4-Atlas Mountains:

Morocco’s Atlas Mountains are the perfect place to enjoy challenging and visually rewarding trekking experiences.

The Bougmez Valley is one of the best trekking destinations here, while the Jebel Sargho between the Draa and Dades valleys in the Sahara is also considered an excellent spot.

Many organised adventure tours are available for trekking the Atlas Mountains.


Will forever owe a certain degree of its fame to the movie of the same name; however, without its lively entertainment scene and gorgeous beach it probably wouldn’t draw as many visitors as it does.

An old town in the north of the city offers traditional architectural sights, but it’s the modern district with sights such as the King Hassan II Mosque and the Square of Mohammed V and locations such as the bustling Marche Central day market that offer the greatest visual thrills.

Casablanca is also home to one of the country’s best evening entertainment scenes, with local musicians and dancing filling lively hotel discos and nightclubs.

READ : Unheard tales from Bratislava- Big cities in Slovakia


Spend a few days in the capital city of Rabat, which though not as popular as the country’s major visitors destinations, still has attractions such as the Hassan Towers, Kings Palace, Archaeological Museum, Chellah Necropolis and Mohamed V Mausoleum.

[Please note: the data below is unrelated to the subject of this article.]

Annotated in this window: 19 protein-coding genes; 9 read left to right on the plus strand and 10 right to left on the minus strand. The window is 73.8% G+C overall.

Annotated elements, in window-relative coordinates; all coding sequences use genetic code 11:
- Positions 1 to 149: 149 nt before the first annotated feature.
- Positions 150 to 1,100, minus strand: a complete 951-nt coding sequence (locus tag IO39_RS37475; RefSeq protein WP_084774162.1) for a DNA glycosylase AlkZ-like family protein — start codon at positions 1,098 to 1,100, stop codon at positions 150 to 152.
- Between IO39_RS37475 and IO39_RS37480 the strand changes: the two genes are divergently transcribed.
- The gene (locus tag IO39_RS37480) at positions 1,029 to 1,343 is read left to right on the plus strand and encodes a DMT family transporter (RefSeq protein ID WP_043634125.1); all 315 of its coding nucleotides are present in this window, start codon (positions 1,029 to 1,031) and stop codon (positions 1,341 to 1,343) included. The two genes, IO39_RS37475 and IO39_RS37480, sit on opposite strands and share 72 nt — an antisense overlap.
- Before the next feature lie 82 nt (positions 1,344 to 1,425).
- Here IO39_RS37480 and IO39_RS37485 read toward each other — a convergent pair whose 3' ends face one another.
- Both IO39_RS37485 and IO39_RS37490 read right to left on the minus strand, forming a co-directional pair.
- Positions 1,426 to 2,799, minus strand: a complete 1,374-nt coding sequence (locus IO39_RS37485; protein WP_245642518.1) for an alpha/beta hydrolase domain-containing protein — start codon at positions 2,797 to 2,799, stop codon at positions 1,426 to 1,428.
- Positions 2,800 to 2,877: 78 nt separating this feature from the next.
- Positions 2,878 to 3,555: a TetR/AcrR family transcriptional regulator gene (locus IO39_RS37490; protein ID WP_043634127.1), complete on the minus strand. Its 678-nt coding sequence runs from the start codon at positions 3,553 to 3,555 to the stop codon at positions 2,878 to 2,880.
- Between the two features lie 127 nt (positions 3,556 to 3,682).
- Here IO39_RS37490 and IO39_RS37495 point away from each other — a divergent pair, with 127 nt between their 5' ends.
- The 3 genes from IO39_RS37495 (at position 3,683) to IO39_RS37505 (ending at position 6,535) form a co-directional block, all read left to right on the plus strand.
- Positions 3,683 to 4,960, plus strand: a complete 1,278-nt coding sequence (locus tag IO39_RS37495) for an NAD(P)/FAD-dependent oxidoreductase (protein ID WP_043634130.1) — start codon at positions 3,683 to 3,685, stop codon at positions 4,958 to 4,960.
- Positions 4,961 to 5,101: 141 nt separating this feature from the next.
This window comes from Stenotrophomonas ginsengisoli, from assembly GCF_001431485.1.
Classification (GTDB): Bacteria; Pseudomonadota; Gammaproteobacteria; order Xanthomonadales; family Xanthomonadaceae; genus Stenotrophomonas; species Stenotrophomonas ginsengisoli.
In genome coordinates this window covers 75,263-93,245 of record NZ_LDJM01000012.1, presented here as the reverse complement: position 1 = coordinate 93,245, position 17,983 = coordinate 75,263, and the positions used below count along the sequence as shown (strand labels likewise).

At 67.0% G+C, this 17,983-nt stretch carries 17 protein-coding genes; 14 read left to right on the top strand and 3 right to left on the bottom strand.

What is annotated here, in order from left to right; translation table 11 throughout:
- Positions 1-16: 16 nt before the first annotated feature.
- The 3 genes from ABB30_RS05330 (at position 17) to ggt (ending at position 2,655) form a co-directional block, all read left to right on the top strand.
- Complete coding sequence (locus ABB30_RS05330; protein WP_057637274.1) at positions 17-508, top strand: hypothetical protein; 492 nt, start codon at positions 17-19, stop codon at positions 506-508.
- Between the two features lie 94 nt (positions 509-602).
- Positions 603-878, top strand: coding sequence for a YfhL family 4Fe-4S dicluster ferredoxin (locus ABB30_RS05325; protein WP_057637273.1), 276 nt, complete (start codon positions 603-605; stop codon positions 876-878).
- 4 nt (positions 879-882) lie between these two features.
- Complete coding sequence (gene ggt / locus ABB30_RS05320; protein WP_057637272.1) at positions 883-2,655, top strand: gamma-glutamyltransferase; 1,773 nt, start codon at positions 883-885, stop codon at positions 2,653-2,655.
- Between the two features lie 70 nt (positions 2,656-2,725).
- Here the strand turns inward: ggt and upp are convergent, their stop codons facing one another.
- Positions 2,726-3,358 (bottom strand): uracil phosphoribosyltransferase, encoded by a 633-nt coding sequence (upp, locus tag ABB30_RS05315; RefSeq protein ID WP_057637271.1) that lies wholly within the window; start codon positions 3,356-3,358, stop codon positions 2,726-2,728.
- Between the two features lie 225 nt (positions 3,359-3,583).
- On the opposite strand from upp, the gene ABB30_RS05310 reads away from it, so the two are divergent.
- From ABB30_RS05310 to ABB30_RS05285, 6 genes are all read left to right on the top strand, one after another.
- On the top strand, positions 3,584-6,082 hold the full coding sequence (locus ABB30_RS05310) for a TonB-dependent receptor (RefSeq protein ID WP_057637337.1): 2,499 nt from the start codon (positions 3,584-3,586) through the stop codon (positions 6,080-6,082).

With easy access via ferry from both Spain and Gibraltar, Tangier is one of the busiest gateways to the country and a destination that sees huge numbers of day-trippers as well as holidaymakers.

Attractions including the Kasbah, which houses the 17th century Sultan’s palace, otherwise known as the Dar el Makhze.

From the Kasbah’s unique vantage point it’s possible to see Spain and Gibraltar as well as enjoy some good views across Tangiers itself.

The city’s winding streets are busy places, offering lively markets, snake-charming locals and abundant cafés.

Having said that, there are many better places to spend your time in Morocco.


1-Food and Eating Out:

Eating out in Morocco is never a boring experience, and finding good dining establishments in the popular tourist destinations is never difficult.

The best selection of eateries can be found in cities like Rabat, Casablanca and Marrakech, with popular favourite dishes including couscous served with vegetable stew and pastilla, sweet and savoury chicken pie.

2-Entertainment and Nightlife:

Nightlife is centred in the beach resorts of Agadir and Casablanca, where dozens of bars come to life after-dark.

If you want something more upbeat than a bar, there are a number of discos in these cities as well as bars with dance performances.

As a Muslim country, drinking alcohol is not popular, but alcoholic drinks are widely available in tourist centres.

3-Accommodation in Morocco: 

Options are plentiful in the popular tourist areas, with everything from backpacker-friendly establishments to high-class hotels.

Service is usually of a high standard, but is (of course) proportional to the cost of the accommodation.

Try for some good hotel deals in Morocco.

READ : 12 Reasons to live in a Campervan

Similar Posts